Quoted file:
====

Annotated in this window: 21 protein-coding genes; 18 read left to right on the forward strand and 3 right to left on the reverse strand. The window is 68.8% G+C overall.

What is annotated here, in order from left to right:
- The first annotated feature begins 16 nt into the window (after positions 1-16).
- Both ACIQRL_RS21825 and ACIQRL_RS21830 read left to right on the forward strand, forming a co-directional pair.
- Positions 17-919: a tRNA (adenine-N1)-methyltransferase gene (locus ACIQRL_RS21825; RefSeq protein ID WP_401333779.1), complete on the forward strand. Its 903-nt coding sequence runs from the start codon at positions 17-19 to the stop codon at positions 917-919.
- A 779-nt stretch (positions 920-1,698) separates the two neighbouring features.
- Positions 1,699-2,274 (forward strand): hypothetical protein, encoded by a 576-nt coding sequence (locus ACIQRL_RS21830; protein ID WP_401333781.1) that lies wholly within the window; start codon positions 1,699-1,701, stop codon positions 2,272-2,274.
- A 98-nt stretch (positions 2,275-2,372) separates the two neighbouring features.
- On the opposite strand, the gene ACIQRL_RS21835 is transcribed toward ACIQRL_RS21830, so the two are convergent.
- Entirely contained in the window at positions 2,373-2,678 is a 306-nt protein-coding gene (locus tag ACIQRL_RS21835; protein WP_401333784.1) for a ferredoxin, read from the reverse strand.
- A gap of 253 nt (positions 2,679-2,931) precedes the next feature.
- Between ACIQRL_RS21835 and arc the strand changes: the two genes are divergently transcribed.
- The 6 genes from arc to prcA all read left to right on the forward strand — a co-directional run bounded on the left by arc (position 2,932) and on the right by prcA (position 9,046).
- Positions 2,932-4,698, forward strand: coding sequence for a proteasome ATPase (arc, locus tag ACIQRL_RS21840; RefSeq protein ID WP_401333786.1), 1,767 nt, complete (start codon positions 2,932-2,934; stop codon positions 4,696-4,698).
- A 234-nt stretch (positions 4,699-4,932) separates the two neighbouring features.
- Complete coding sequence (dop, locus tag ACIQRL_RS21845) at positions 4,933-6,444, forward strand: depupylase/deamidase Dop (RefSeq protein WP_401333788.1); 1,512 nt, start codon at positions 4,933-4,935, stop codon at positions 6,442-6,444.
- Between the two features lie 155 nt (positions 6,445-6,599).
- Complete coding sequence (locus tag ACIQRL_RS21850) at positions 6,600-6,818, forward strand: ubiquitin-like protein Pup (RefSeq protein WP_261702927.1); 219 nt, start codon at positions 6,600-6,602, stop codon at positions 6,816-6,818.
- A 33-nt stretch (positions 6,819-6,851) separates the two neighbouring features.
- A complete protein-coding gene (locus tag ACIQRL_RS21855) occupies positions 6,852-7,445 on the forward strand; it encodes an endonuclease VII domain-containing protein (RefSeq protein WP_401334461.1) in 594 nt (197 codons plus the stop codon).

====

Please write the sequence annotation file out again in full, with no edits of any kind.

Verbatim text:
Annotated in this window: 21 protein-coding genes; 18 read left to right on the forward strand and 3 right to left on the reverse strand. The window is 68.8% G+C overall.

What is annotated here, in order from left to right:
- The first annotated feature begins 16 nt into the window (after positions 1-16).
- Both ACIQRL_RS21825 and ACIQRL_RS21830 read left to right on the forward strand, forming a co-directional pair.
- Positions 17-919: a tRNA (adenine-N1)-methyltransferase gene (locus ACIQRL_RS21825; RefSeq protein ID WP_401333779.1), complete on the forward strand. Its 903-nt coding sequence runs from the start codon at positions 17-19 to the stop codon at positions 917-919.
- A 779-nt stretch (positions 920-1,698) separates the two neighbouring features.
- Positions 1,699-2,274 (forward strand): hypothetical protein, encoded by a 576-nt coding sequence (locus ACIQRL_RS21830; protein ID WP_401333781.1) that lies wholly within the window; start codon positions 1,699-1,701, stop codon positions 2,272-2,274.
- A 98-nt stretch (positions 2,275-2,372) separates the two neighbouring features.
- On the opposite strand, the gene ACIQRL_RS21835 is transcribed toward ACIQRL_RS21830, so the two are convergent.
- Entirely contained in the window at positions 2,373-2,678 is a 306-nt protein-coding gene (locus tag ACIQRL_RS21835; protein WP_401333784.1) for a ferredoxin, read from the reverse strand.
- A gap of 253 nt (positions 2,679-2,931) precedes the next feature.
- Between ACIQRL_RS21835 and arc the strand changes: the two genes are divergently transcribed.
- The 6 genes from arc to prcA all read left to right on the forward strand — a co-directional run bounded on the left by arc (position 2,932) and on the right by prcA (position 9,046).
- Positions 2,932-4,698, forward strand: coding sequence for a proteasome ATPase (arc, locus tag ACIQRL_RS21840; RefSeq protein ID WP_401333786.1), 1,767 nt, complete (start codon positions 2,932-2,934; stop codon positions 4,696-4,698).
- A 234-nt stretch (positions 4,699-4,932) separates the two neighbouring features.
- Complete coding sequence (dop, locus tag ACIQRL_RS21845) at positions 4,933-6,444, forward strand: depupylase/deamidase Dop (RefSeq protein WP_401333788.1); 1,512 nt, start codon at positions 4,933-4,935, stop codon at positions 6,442-6,444.
- Between the two features lie 155 nt (positions 6,445-6,599).
- Complete coding sequence (locus tag ACIQRL_RS21850) at positions 6,600-6,818, forward strand: ubiquitin-like protein Pup (RefSeq protein WP_261702927.1); 219 nt, start codon at positions 6,600-6,602, stop codon at positions 6,816-6,818.
- A 33-nt stretch (positions 6,819-6,851) separates the two neighbouring features.
- A complete protein-coding gene (locus tag ACIQRL_RS21855) occupies positions 6,852-7,445 on the forward strand; it encodes an endonuclease VII domain-containing protein (RefSeq protein WP_401334461.1) in 594 nt (197 codons plus the stop codon).